Pauly Fuemana: Otara's star flared but briefly

SOCIAL COMMENTARY: How Bizarre summed up Pauly Fuemana's take on life.
Sunday Star-Times
SOCIAL COMMENTARY: How Bizarre summed up Pauly Fuemana's take on life.

Pauly Fuemana might easily be written off as a one-hit wonder. Instead, the softly spoken Otara street poet produced an anthem for Polynesian New Zealand.

His 1995 hit How Bizarre is arguably New Zealand's most successful single piece of music. It reached No 1 in eight countries and No 2 in most charts.

It went across language barriers, as successful in Turkey and Sweden as it was in London. The family believes it raked in more than NZ$50 million, but little ended up in their accounts.

Born in Auckland, Fuemana was the son of Niuean Takiula Fuemana and Taranaki Maori Merelyn Fuemana. The youngest of seven, he grew up in South Auckland's Otara, a tough Pacific melting pot.

Fuemana, poor and often in trouble with the law, had only his music, often with his family, who were involved in the club music scene.

It was Fuemana's late older brother, Phil, who pioneered Pacific-flavoured hip hop and R&B. They formed the Otara Millionaires Club, or OMC, which proved short-lived.

Phil died in 2005, aged 41.

With next to no money, OMC had made a video in the Otara street outside Pauly's home. Featuring an open-top convertible, it caught the flavour of the youthful suburb.

Its lyrics, the family now say, are largely meaningless:

Ringmaster steps up, says the elephants left town / People jump and jive, and the clowns inch back around / TV news and cameras/ There's choppers in the sky / Marines, police, reporters/ Ask the where, for and why."

It was the chorus that made it: How bizarre, how bizarre.

Fuemana later said the song contained hidden stories the locals would have recognised.

His brother Tony just thought it was about Pauly. "How Bizarre was the type of person he was. The lyrics didn't really mean anything, it was his comment on life around him, what he saw."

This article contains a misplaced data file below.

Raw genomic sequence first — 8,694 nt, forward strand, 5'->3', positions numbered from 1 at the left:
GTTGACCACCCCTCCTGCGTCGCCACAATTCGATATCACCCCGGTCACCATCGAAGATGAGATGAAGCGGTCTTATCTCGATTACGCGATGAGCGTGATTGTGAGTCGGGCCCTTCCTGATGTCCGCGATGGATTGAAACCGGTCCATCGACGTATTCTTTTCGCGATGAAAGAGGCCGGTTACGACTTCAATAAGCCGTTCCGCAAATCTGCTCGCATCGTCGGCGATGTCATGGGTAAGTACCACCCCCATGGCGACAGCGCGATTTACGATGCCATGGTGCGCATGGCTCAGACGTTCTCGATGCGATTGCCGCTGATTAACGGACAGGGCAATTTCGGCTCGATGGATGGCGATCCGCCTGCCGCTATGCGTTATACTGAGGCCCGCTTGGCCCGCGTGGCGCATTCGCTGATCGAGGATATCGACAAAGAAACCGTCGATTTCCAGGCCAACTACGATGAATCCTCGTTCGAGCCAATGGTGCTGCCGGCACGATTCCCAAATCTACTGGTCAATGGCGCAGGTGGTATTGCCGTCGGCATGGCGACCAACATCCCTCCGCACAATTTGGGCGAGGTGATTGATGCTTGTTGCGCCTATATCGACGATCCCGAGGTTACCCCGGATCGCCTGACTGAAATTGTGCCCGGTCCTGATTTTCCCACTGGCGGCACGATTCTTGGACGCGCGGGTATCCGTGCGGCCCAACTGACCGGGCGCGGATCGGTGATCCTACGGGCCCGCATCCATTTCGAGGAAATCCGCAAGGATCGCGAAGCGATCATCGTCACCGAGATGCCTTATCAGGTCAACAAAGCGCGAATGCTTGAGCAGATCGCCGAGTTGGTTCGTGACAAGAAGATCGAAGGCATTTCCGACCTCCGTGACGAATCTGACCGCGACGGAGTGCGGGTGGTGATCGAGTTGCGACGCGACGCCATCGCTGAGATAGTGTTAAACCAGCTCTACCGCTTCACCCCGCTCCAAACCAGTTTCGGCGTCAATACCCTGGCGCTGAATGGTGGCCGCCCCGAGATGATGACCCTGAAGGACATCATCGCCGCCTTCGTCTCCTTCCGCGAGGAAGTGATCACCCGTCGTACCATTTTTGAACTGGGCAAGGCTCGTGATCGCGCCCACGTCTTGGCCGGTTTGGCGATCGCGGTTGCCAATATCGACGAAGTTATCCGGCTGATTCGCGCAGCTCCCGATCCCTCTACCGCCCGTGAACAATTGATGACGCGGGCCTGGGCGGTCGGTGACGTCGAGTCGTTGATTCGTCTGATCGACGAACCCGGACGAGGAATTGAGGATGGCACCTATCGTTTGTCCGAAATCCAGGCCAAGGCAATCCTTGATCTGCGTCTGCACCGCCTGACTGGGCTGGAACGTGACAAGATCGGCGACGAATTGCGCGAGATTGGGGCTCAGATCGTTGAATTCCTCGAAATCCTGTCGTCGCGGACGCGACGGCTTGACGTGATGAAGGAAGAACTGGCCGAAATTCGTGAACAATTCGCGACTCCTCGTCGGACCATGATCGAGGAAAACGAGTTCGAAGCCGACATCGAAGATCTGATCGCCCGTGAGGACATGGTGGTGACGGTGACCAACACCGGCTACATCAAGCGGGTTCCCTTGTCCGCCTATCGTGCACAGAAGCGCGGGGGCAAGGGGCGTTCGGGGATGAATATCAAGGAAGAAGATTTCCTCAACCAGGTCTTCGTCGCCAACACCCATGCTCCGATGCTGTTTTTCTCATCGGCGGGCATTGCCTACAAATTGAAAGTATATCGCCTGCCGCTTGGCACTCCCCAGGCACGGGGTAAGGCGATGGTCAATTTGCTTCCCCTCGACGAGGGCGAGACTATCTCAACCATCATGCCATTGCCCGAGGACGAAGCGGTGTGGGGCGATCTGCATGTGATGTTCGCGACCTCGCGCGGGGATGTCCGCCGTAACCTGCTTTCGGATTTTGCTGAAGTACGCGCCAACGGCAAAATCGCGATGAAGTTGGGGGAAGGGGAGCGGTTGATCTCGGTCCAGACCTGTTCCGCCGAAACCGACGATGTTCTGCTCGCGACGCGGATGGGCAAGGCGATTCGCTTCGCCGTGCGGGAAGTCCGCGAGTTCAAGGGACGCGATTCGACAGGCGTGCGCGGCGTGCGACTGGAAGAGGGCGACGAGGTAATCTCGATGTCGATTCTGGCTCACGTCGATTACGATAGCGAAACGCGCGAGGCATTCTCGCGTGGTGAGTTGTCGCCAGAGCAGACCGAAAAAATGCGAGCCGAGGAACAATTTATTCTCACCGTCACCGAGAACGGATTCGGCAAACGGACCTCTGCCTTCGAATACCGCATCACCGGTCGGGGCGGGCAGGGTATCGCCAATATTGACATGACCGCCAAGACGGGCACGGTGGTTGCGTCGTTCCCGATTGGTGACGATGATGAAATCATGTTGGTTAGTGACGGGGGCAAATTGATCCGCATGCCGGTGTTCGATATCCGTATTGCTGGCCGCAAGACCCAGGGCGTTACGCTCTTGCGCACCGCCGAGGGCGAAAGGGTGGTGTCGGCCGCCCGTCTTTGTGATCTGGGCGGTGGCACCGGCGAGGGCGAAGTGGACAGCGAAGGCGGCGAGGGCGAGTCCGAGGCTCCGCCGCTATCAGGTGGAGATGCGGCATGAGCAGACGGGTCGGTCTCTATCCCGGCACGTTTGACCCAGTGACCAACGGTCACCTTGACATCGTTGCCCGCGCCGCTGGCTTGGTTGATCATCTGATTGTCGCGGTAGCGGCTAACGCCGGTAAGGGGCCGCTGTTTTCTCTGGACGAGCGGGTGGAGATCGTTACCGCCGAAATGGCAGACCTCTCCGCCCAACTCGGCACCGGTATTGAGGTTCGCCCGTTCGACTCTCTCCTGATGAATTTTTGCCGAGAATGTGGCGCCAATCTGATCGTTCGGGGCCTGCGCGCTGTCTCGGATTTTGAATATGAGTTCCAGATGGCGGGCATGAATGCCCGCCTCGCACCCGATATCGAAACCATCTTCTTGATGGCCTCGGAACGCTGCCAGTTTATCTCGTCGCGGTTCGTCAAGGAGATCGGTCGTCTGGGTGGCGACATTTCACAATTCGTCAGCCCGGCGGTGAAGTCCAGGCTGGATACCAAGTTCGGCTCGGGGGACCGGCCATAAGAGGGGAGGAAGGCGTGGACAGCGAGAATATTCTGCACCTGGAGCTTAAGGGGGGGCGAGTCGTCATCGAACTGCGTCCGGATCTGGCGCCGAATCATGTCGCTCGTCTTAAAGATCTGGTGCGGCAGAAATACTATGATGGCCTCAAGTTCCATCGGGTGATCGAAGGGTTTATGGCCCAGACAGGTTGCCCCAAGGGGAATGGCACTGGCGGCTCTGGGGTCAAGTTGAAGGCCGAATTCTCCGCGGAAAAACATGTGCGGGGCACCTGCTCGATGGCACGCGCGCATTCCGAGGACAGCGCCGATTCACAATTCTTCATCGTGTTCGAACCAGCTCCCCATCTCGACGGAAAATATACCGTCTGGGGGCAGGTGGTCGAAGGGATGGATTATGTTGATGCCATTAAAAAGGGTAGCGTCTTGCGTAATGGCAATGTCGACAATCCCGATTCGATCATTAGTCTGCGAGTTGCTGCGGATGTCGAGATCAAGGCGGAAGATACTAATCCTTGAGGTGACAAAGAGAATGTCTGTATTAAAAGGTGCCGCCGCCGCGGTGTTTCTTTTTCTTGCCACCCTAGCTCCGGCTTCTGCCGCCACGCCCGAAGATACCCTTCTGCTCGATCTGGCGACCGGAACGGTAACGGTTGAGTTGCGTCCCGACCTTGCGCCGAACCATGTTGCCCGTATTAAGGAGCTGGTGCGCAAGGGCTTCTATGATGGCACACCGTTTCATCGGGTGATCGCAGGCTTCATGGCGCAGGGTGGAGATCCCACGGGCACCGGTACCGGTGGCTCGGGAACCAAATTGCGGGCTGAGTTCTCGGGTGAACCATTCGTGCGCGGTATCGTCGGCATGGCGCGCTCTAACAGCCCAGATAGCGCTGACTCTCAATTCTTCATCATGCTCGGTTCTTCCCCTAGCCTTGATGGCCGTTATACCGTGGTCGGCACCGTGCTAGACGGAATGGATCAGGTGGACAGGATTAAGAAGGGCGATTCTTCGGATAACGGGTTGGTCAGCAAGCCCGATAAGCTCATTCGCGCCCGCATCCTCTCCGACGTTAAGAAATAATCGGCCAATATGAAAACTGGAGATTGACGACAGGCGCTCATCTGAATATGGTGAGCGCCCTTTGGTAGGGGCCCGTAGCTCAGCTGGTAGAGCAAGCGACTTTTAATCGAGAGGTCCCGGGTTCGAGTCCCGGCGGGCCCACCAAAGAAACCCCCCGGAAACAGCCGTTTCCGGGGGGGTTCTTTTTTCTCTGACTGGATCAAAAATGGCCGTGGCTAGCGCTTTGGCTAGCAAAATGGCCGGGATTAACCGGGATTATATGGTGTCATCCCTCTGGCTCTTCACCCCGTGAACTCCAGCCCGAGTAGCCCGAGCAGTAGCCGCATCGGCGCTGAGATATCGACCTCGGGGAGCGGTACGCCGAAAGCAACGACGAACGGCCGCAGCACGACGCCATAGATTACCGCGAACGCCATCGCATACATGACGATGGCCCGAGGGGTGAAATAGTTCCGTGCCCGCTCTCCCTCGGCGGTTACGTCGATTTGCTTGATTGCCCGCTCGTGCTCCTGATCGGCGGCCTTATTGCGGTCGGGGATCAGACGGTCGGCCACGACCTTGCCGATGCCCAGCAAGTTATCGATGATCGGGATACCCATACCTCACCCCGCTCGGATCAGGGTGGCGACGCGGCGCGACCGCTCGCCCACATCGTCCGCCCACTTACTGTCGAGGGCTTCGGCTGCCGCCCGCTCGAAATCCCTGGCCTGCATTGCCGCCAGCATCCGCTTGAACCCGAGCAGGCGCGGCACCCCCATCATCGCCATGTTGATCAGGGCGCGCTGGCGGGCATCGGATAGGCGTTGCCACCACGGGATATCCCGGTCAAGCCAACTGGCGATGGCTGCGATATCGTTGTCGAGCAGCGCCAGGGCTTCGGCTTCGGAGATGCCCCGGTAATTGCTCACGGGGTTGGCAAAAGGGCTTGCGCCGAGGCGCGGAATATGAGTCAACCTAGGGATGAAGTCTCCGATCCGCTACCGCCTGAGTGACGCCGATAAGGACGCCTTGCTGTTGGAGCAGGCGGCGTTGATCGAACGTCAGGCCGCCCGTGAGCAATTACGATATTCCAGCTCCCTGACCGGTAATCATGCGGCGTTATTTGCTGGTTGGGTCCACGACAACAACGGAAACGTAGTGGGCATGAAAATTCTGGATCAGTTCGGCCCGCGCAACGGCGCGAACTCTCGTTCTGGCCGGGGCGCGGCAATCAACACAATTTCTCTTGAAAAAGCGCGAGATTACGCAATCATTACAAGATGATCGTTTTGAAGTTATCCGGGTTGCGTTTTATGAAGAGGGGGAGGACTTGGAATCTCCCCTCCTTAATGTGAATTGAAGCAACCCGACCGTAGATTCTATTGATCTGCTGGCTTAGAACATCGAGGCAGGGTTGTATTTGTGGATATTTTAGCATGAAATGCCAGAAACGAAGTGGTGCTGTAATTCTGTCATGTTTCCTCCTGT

As the song went global, he found himself sharing stages with super-groups like U2, and attracted adoring audiences.

Success was fleeting, and when Fuemana was declared bankrupt in 2006, he lost his house and royalties.

"I'm from Otara and I got to see Italy and Spain and Germany, to play at the Supper Club in New York and the Whisky a Go Go in LA. It was like a dream come true."

Fuemana, described by friends and family as a gentle thinker, accepted the rise and fall. He knew he had little expertise or money to fight to keep his earnings from How Bizarre and only ever expressed frustration at not being able to find experts he could trust.

What was lost was replaced when he and his English wife, Kirstine, had a large family.

His music took on a softer quality, with Land of Plenty celebrating New Zealand. "And my father used to say, 'Oh we came to this land of plenty'."

His brother says Fuemana leaves a message other than How Bizarre, and that is the possibilities of life, privileged or not.

"What he leaves is, don't blame anyone for your circumstances, you've got to be able to get up there for yourself."

Fuemana suffered poor health for several years and died from neurological-related causes.

Pauly Lawrence Fuemana, musician: born Auckland, February 8, 1969; married Kirstine 2002, died Auckland, January 31, 2010, aged 40.

Sources: Christina and Tony Fuemana

The Dominion Post